The encounter was unusual even for a businessman accustomed to doing business in China.
But Steve Miller, 54, a Las Vegas-based importer, and a trading company official were still surprised after their flight from Shanghai to meet with the manufacturer of tainted wheat gluten that Miller had imported.
Lejun Mao, general manager of XuZhou Anying Biologic Technology Development Co. Ltd., met them at the airport during the late March trip, but there was no place to sit.
"He put out newspapers on a parking lot. We just sat down on the newspapers to talk," Miller said.
Miller spoke to Mao with the help of two translators while his wife, Sally, a native speaker of Chinese, participated by cell phone.
Miller told Mao that the chemical melamine had been detected in wheat gluten that his company, ChemNutra, had purchased from XuZhou.
"He said he didn't understand how that had happened, and he said he would look into it and get back to us," Miller recalled.
The Chinese businessman seemed sorry about the problem, Miller said; in fact, Mao insisted on carrying Miller's luggage and backpack to the boarding agent after the meeting.
However, Miller said, the manufacturer admitted no responsibility for the tainted wheat gluten.
Miller has not been able to contact Mao since that meeting. Before Chinese officials could investigate the wheat gluten plant, bulldozers razed the structure.
It was as if Miller -- the chief executive officer for ChemNutra, a three-person import firm -- had been a victim of the Chinese curse: "May you live in interesting times."
Miller told the inside story of the tainted Chinese wheat gluten for the first time Friday in a restaurant in northwest Las Vegas.
The importer earned a combination degree in law and a master's of business administration from Columbia University, and he worked as an investment banker before becoming an entrepreneur.
He started an Internet company called Net Exchange in New York that provided a Web-based e-mail archive and database system for companies, but the company imploded and he lost all of his investment money after the dot-com bubble burst in 2000.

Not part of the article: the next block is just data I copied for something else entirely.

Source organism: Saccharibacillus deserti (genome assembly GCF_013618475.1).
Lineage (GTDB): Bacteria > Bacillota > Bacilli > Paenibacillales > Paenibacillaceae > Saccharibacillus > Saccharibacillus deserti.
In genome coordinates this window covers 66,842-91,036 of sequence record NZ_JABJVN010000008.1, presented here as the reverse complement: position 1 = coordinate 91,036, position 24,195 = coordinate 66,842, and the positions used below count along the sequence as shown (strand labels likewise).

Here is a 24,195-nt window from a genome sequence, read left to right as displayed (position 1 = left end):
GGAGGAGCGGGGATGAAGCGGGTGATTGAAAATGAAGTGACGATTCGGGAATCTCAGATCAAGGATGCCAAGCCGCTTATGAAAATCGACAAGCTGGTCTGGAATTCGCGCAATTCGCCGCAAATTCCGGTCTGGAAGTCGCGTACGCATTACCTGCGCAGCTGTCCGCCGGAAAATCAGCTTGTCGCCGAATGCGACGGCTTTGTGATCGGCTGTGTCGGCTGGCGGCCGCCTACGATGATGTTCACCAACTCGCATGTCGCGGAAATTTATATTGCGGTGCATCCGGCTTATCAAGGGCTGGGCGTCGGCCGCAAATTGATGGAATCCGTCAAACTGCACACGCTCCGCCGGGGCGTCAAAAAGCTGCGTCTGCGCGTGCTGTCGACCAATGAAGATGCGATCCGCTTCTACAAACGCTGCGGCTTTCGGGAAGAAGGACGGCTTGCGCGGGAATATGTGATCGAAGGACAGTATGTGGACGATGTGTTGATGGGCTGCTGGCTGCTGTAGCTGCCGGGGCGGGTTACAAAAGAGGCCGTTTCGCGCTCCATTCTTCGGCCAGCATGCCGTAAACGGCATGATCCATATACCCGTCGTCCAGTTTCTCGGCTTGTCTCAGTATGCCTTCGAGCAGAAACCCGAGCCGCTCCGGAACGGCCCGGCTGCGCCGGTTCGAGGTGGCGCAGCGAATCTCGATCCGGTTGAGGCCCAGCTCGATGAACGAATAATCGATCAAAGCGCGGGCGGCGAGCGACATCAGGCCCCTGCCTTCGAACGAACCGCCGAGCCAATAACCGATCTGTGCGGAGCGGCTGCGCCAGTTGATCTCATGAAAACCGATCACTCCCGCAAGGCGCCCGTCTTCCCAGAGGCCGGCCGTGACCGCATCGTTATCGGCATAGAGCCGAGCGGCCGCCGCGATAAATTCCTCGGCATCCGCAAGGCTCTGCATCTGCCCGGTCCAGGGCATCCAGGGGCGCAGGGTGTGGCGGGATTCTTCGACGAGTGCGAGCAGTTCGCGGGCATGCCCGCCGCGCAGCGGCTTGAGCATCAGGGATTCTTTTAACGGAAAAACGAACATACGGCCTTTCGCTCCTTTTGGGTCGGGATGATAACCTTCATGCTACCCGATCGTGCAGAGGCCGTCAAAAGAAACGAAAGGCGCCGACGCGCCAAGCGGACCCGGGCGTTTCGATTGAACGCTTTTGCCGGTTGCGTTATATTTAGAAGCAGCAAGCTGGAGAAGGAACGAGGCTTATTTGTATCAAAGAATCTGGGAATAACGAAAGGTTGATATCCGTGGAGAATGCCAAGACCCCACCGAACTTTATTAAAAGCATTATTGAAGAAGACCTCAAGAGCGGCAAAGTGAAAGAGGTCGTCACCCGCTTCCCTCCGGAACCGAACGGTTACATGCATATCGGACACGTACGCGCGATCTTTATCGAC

Miller started ChemNutra in Pasadena, Calif., three years ago and moved to Las Vegas 18 months ago. He rents space in five warehouses around the country and provides a variety of pet food ingredients to manufacturers and pet food ingredient distributors.
Miller, who discussed details about the story during an interview with the Review-Journal, said he first learned of the melamine problem while attending a trade show in Shanghai on March 29.
The U.S. Food and Drug Administration contacted him at the trade show and told him that melamine was detected in wheat gluten he had imported from XuZhou, he said.
"I was just totally stunned," Miller said. "It was out of left field. No one had ever heard of melamine," a chemical used in plastics and as a fire retardant.
"I didn't even know what it was," he said.
Like other pet food ingredient importers, Miller said he relied on the supplier to obtain a certificate of analysis from the manufacturer to ensure that the products were pure.
Menu Foods, one of the pet food makers that ChemNutra supplied, learned on Feb. 20 that its pet food was contaminated, according to testimony in a Senate subcommittee hearing.